Although most people come to Peru to see the wonder that is Machu Picchu, some others journey here for mystical purposes – which typically means they intend of trying, among other things, Ayahuasca or San Pedro. These plants have been used by the local people for thousands of years, mainly for healing purposes. I had my own personal interest in this aspect of Peruvian life, so I decided to learn more about the cactus called San Pedro (echinopsis pachanoi).
How popular is San Pedro?
San Pedro is indeed famous here. For locals it definitely has uses extending beyond its aesthetic qualities as an attractive addition to the garden. It is native mainly to the Andean regions of Peru and Ecuador, growing at an altitude of between two- and three-thousand meters, and has been used for religious and medicinal purposes for over 3000 years. San Pedro is considered to be a unique drug which, beyond healing, can allow a person to ascend to a higher state of consciousness. San Pedro ceremonies are treated as special, mystical experiences, during which you can relax, embark on an introspective journey of self-discovery, and uncover additional layers of energy.
These ceremonies are held all across Peru, but most commonly in the northern jungle of Iquitos and in the Cusco region (including the cities of Urubamba, Pisac and Ollantaytambo). One good place I can recommend in Ollantaytambo to try San Pedro is the Full Moon Lodge hostel. Here they involve you in the process of preparing the cactus, cutting and cooking; before administering the ceremony. Afterward, they take you to a serene location in the nearby mountains, lending the ceremony more mysticism and authenticity.
Things to consider before choosing a San Pedro ceremony
Are you curious about how San Pedro is going to affect you? Well, it’s different for everybody. The spectrum really is quite broad: on the lower end, some people become ill and cry; while at the other end, people are consumed with inner peace and happiness. Many variables influence this, such as personality, attitude, physical condition. The dosage is also, of course, an important factor, and the way the cactus is prepared will impact your experience. The potency of the drink will correlate to how long the cactus was boiled and how much of its active components dissolved into the water. Finally, the shaman or guide that conducts the ceremony will influence how it affects you. Shamans commonly hold these ceremonies but that’s not always the case. So before you set sail into the wonderful unknown, make sure you do a little background check on the who, what, where, and how, and whether the person conducting the ceremony is reliable. Who this person is very important, as they will be the one supervising the entire experience (which usually lasts between 6 and 10 hours)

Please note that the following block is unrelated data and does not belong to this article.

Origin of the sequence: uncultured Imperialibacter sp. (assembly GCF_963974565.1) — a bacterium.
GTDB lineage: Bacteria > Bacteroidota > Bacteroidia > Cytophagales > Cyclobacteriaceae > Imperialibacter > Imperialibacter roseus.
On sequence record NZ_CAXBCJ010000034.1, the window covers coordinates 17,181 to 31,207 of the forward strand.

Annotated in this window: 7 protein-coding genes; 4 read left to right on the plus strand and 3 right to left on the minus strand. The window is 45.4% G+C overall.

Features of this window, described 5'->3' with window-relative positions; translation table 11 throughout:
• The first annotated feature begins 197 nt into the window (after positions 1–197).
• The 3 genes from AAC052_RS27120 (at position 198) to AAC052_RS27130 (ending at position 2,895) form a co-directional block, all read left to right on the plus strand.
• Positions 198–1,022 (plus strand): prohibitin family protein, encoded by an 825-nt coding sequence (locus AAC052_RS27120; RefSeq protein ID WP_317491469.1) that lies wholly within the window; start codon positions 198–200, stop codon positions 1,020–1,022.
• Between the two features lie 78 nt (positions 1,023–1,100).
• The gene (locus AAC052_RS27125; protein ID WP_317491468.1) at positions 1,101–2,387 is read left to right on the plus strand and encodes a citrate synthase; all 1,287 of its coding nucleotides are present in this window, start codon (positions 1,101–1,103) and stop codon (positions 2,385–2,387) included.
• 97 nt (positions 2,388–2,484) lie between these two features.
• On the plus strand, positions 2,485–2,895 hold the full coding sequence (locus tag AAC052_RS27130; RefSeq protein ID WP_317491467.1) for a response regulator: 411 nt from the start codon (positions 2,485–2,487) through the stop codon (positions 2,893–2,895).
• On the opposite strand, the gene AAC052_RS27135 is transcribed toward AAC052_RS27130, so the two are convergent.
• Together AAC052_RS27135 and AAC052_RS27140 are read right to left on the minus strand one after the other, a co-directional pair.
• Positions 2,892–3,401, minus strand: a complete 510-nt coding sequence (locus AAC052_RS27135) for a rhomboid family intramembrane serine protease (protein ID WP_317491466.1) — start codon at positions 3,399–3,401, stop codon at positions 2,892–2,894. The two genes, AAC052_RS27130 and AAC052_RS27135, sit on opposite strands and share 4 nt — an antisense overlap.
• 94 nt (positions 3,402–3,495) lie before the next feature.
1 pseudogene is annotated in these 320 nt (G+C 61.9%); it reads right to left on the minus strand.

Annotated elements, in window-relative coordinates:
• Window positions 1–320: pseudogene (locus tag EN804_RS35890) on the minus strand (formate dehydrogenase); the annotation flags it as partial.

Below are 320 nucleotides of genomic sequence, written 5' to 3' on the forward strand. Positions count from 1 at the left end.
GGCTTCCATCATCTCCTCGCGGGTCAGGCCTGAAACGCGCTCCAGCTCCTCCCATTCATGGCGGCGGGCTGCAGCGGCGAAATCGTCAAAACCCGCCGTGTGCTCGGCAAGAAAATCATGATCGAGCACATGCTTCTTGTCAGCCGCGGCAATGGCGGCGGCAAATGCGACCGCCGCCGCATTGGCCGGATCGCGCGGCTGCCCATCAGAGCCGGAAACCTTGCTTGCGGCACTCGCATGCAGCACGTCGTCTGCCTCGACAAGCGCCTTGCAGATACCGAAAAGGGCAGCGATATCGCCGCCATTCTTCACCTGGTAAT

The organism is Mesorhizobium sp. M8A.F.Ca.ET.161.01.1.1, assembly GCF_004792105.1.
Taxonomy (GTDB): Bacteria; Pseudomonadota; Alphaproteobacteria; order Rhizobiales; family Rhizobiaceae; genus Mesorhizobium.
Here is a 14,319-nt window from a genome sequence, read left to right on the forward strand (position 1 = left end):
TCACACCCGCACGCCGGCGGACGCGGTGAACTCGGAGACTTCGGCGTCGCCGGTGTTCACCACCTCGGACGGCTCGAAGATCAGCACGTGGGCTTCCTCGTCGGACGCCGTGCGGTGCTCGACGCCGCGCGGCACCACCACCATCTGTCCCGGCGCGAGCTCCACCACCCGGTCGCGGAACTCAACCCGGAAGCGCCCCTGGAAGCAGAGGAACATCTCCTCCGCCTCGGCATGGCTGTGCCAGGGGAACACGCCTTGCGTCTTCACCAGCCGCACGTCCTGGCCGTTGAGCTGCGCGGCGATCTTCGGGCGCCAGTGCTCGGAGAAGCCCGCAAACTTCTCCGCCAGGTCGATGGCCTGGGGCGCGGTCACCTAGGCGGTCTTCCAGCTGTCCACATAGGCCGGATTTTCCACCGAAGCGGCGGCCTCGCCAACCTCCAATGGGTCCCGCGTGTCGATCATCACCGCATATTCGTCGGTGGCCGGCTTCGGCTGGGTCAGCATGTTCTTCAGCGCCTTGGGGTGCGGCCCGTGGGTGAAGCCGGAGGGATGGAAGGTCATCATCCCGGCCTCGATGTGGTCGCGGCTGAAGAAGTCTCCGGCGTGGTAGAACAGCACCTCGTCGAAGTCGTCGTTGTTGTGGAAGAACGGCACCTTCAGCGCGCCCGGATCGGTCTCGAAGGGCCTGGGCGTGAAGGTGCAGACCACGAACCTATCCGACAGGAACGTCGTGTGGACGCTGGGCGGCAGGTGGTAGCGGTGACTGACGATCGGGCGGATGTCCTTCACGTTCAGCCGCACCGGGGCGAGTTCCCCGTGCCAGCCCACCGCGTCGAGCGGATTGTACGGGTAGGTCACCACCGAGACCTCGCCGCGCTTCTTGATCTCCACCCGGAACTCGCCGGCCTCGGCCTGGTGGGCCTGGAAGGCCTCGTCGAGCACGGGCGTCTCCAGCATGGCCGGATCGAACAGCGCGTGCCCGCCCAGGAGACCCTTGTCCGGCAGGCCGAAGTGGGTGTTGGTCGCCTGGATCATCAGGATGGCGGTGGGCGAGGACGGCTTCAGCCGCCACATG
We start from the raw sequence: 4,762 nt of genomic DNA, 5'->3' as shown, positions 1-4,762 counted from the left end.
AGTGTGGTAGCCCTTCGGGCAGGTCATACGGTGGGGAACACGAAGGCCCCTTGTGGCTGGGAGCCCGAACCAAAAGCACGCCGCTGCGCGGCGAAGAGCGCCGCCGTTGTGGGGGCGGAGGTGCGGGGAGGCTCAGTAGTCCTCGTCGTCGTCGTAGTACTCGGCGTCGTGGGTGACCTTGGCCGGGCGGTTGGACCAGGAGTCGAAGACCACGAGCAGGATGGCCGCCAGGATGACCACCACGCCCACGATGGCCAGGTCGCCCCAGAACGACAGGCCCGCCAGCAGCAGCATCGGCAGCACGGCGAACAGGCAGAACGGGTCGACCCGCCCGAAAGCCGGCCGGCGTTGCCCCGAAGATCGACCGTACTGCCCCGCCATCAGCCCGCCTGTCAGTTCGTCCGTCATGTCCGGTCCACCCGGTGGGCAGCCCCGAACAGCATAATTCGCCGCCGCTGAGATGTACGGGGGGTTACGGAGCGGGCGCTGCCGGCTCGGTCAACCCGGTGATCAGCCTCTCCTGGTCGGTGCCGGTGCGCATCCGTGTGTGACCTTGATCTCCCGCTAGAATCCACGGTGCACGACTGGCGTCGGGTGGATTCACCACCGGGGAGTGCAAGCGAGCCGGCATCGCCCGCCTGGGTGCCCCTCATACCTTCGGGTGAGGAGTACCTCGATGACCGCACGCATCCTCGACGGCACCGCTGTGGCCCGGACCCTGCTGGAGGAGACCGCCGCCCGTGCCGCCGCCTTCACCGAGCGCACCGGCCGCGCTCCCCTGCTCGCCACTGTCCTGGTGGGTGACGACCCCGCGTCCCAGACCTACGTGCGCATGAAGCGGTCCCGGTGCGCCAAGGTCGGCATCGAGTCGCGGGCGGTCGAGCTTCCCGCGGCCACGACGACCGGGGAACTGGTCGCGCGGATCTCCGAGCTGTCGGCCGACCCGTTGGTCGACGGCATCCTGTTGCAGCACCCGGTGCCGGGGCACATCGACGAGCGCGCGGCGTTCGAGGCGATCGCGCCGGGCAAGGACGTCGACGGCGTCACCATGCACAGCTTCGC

San Pedro gains in popularity by the year. Unfortunately, these ceremonies are often devolving into quick money making ventures, thus losing the authentic traditional and cultural foundation that was practiced by native people for thousands of years. That’s why I recommend that you do your research: try and find somewhere where the people running the show have a genuine connection to their roots and want to offer a genuine spiritual experience.
The price of these ceremonies varies vastly, but in Cusco and Ollantaytambo you may find them available for 150 – 300 Soles.